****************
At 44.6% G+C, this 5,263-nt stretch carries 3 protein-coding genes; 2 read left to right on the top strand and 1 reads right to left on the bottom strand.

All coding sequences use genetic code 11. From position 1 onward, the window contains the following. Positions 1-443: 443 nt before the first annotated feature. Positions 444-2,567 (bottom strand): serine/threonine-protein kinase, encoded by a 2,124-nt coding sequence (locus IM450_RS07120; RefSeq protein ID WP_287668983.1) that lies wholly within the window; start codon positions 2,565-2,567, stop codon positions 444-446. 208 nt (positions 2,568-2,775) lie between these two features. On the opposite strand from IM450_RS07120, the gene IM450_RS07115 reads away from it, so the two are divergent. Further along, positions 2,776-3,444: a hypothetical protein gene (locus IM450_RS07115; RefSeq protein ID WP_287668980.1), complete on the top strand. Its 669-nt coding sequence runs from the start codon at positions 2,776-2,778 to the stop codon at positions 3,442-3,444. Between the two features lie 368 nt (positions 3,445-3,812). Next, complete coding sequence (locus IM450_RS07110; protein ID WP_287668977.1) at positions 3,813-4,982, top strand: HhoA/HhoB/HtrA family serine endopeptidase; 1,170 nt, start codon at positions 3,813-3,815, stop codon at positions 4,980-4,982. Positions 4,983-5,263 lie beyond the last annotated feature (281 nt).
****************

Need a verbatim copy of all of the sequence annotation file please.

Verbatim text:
At 44.6% G+C, this 5,263-nt stretch carries 3 protein-coding genes; 2 read left to right on the top strand and 1 reads right to left on the bottom strand.

All coding sequences use genetic code 11. From position 1 onward, the window contains the following. Positions 1-443: 443 nt before the first annotated feature. Positions 444-2,567 (bottom strand): serine/threonine-protein kinase, encoded by a 2,124-nt coding sequence (locus IM450_RS07120; RefSeq protein ID WP_287668983.1) that lies wholly within the window; start codon positions 2,565-2,567, stop codon positions 444-446. 208 nt (positions 2,568-2,775) lie between these two features. On the opposite strand from IM450_RS07120, the gene IM450_RS07115 reads away from it, so the two are divergent. Further along, positions 2,776-3,444: a hypothetical protein gene (locus IM450_RS07115; RefSeq protein ID WP_287668980.1), complete on the top strand. Its 669-nt coding sequence runs from the start codon at positions 2,776-2,778 to the stop codon at positions 3,442-3,444. Between the two features lie 368 nt (positions 3,445-3,812). Next, complete coding sequence (locus IM450_RS07110; protein ID WP_287668977.1) at positions 3,813-4,982, top strand: HhoA/HhoB/HtrA family serine endopeptidase; 1,170 nt, start codon at positions 3,813-3,815, stop codon at positions 4,980-4,982. Positions 4,983-5,263 lie beyond the last annotated feature (281 nt).